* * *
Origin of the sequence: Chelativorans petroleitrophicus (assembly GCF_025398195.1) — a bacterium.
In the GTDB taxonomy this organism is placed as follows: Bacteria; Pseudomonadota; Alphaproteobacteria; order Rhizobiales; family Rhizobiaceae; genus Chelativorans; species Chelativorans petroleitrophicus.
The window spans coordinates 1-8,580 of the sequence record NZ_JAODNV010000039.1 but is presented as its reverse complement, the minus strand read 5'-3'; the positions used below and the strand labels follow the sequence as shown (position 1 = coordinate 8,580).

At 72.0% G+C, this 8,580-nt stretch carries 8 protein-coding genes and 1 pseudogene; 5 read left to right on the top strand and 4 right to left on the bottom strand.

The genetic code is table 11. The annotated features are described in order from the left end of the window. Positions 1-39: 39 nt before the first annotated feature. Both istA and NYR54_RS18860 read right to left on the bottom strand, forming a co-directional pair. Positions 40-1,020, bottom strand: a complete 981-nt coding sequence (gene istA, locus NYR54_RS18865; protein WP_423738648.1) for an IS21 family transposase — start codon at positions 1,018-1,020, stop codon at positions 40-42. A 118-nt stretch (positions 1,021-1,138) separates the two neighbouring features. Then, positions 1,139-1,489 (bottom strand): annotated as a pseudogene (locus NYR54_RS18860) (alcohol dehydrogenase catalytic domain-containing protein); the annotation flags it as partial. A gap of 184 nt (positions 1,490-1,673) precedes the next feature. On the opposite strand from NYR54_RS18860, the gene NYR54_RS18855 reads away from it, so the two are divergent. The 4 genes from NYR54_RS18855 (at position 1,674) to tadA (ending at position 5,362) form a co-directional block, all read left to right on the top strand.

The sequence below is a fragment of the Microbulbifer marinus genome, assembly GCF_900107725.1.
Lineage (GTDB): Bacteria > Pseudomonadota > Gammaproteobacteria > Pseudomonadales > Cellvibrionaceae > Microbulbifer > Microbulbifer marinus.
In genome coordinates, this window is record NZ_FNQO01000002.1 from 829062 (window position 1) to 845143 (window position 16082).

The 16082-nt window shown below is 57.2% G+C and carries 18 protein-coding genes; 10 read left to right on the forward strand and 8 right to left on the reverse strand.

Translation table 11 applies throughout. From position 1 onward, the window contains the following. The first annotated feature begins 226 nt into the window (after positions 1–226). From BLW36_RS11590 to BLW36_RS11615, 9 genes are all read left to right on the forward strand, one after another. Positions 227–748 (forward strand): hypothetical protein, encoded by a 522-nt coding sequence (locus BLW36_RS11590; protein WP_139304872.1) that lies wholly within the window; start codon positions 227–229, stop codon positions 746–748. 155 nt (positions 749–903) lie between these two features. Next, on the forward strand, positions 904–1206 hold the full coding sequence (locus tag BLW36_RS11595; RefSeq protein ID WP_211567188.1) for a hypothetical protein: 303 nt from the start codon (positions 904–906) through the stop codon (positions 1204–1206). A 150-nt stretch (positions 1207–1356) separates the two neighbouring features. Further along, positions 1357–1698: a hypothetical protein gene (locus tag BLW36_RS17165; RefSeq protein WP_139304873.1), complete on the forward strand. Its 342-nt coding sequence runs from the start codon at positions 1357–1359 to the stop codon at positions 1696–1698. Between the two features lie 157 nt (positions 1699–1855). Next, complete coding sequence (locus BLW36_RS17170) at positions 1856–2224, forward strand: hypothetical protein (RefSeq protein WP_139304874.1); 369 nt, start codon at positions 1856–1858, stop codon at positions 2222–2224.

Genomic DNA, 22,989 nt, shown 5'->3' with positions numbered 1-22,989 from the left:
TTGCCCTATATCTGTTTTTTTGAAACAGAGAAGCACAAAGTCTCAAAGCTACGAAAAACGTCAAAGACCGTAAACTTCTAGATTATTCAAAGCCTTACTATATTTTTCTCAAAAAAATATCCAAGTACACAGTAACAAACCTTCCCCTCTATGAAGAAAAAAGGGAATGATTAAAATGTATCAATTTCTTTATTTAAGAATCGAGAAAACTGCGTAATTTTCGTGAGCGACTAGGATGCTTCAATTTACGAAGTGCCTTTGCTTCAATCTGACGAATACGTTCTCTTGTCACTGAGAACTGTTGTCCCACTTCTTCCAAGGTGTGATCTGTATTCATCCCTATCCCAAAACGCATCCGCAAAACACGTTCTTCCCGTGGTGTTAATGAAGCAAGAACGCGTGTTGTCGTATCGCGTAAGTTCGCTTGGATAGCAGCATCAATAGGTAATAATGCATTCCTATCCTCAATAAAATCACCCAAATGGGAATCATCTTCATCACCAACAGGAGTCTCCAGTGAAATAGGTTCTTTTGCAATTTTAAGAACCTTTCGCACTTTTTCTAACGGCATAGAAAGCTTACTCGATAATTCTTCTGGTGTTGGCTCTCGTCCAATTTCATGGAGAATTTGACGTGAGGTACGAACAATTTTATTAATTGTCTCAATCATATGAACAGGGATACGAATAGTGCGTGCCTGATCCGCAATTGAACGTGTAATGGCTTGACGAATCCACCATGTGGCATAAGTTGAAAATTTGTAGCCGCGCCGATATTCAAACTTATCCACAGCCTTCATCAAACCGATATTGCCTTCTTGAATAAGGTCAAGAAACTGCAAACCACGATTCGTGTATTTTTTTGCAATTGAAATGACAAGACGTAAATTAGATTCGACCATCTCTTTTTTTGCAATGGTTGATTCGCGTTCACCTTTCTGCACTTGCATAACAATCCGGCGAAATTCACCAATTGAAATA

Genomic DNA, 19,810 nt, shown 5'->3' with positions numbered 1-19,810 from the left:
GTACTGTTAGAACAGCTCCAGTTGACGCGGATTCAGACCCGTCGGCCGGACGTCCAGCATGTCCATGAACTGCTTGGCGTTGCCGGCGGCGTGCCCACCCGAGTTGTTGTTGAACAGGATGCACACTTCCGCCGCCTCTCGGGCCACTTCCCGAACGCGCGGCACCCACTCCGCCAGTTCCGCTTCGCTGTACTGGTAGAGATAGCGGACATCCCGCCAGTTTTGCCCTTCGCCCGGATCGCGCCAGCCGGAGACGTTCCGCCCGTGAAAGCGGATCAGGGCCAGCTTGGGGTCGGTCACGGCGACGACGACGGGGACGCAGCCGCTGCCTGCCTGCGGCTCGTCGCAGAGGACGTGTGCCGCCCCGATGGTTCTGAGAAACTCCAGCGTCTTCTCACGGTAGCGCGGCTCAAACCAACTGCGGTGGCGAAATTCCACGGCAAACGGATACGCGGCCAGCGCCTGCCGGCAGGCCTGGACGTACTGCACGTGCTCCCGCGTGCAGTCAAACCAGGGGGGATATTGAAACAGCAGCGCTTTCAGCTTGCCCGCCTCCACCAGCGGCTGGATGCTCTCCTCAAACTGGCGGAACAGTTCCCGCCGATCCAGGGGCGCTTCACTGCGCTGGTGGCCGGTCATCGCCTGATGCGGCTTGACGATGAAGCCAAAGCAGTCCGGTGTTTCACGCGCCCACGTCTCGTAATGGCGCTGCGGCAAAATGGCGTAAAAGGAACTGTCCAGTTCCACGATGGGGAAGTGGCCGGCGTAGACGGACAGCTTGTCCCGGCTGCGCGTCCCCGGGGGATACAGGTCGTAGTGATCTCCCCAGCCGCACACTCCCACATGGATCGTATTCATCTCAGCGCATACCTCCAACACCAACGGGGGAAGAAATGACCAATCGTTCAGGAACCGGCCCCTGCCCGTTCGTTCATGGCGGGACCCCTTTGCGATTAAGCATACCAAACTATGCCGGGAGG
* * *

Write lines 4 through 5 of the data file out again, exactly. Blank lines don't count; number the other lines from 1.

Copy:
At 72.0% G+C, this 8,580-nt stretch carries 8 protein-coding genes and 1 pseudogene; 5 read left to right on the top strand and 4 right to left on the bottom strand.

The genetic code is table 11. The annotated features are described in order from the left end of the window. Positions 1-39: 39 nt before the first annotated feature. Both istA and NYR54_RS18860 read right to left on the bottom strand, forming a co-directional pair. Positions 40-1,020, bottom strand: a complete 981-nt coding sequence (gene istA, locus NYR54_RS18865; protein WP_423738648.1) for an IS21 family transposase — start codon at positions 1,018-1,020, stop codon at positions 40-42. A 118-nt stretch (positions 1,021-1,138) separates the two neighbouring features. Then, positions 1,139-1,489 (bottom strand): annotated as a pseudogene (locus NYR54_RS18860) (alcohol dehydrogenase catalytic domain-containing protein); the annotation flags it as partial. A gap of 184 nt (positions 1,490-1,673) precedes the next feature. On the opposite strand from NYR54_RS18860, the gene NYR54_RS18855 reads away from it, so the two are divergent. The 4 genes from NYR54_RS18855 (at position 1,674) to tadA (ending at position 5,362) form a co-directional block, all read left to right on the top strand.